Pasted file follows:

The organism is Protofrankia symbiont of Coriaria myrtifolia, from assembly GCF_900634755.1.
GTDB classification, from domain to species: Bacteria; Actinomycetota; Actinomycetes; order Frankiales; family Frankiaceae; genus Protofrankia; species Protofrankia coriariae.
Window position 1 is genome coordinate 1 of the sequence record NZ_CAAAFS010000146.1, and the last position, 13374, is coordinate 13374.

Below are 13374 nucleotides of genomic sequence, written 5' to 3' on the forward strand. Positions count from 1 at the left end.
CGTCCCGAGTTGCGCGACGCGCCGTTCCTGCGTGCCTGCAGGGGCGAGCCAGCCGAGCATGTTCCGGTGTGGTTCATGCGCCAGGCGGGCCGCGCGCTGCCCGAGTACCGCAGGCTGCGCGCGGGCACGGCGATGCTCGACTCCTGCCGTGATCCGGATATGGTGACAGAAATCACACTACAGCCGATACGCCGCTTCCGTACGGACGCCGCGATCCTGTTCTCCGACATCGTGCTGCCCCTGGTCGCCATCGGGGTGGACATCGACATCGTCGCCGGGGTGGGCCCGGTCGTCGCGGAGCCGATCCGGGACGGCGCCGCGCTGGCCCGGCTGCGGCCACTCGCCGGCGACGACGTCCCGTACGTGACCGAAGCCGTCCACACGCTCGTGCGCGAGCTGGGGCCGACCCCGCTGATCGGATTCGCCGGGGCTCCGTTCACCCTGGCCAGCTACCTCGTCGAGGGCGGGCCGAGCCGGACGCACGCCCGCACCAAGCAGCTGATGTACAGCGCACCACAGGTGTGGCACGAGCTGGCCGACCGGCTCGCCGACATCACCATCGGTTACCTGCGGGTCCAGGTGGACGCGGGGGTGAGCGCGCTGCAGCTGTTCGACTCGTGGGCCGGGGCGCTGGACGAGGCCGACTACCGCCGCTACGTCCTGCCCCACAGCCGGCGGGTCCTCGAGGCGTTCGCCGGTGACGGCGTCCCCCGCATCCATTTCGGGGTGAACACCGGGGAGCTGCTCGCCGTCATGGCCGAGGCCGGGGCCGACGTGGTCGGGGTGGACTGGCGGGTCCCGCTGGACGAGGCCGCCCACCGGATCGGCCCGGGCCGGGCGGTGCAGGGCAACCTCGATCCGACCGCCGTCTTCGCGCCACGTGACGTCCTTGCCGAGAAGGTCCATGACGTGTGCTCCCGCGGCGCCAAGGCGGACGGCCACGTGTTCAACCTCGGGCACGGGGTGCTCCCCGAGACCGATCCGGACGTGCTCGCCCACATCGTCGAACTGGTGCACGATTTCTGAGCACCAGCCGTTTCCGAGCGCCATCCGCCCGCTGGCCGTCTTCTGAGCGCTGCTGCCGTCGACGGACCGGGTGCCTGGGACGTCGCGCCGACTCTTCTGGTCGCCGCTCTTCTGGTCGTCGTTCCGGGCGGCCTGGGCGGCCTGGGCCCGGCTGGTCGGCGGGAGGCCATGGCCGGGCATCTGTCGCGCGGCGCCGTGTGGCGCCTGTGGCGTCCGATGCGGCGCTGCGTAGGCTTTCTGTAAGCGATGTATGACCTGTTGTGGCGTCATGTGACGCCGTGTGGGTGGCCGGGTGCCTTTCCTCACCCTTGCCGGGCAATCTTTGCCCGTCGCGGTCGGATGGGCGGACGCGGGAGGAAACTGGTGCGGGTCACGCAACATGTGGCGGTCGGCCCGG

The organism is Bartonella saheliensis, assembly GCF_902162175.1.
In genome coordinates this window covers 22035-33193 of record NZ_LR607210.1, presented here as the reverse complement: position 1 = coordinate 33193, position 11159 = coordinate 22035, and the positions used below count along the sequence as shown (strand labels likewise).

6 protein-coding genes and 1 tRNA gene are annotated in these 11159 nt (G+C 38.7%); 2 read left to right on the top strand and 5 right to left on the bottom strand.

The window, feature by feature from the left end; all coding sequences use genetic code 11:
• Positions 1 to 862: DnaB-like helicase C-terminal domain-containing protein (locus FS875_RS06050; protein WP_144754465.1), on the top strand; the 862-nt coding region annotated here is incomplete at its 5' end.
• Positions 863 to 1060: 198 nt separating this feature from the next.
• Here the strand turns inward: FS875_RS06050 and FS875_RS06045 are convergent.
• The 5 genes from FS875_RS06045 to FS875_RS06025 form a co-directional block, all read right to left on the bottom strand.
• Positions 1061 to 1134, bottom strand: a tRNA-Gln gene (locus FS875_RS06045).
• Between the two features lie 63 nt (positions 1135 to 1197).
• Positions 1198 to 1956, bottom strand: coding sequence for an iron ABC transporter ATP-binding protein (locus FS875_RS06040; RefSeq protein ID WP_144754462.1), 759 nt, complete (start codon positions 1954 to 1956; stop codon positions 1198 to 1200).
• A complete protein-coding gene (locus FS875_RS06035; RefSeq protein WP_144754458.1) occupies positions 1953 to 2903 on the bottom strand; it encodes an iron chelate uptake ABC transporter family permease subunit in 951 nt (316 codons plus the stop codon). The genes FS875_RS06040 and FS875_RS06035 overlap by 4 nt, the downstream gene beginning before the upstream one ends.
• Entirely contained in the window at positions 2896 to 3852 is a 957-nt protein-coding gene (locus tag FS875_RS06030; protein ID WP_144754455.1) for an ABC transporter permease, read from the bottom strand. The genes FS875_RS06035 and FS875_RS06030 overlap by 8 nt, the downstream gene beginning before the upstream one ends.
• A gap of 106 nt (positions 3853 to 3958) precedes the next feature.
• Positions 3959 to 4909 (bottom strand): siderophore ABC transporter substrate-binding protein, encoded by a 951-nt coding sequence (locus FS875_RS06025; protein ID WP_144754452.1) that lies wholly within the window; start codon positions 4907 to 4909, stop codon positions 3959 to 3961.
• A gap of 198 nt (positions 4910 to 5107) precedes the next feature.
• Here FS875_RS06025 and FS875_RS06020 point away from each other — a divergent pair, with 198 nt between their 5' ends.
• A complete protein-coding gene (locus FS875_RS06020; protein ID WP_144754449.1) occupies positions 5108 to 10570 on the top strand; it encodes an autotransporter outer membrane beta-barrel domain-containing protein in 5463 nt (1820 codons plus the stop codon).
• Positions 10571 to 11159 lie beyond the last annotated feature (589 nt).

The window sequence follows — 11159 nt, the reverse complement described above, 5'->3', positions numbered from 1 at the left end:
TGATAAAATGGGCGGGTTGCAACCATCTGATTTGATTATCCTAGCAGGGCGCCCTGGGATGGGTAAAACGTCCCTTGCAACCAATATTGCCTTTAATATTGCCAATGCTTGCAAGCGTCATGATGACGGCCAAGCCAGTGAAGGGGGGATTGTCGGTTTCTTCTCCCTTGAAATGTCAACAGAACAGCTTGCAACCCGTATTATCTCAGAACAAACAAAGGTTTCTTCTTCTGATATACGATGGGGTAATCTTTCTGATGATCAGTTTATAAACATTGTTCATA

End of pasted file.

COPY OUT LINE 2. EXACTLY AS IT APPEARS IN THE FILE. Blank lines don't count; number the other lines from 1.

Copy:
GTDB classification, from domain to species: Bacteria; Actinomycetota; Actinomycetes; order Frankiales; family Frankiaceae; genus Protofrankia; species Protofrankia coriariae.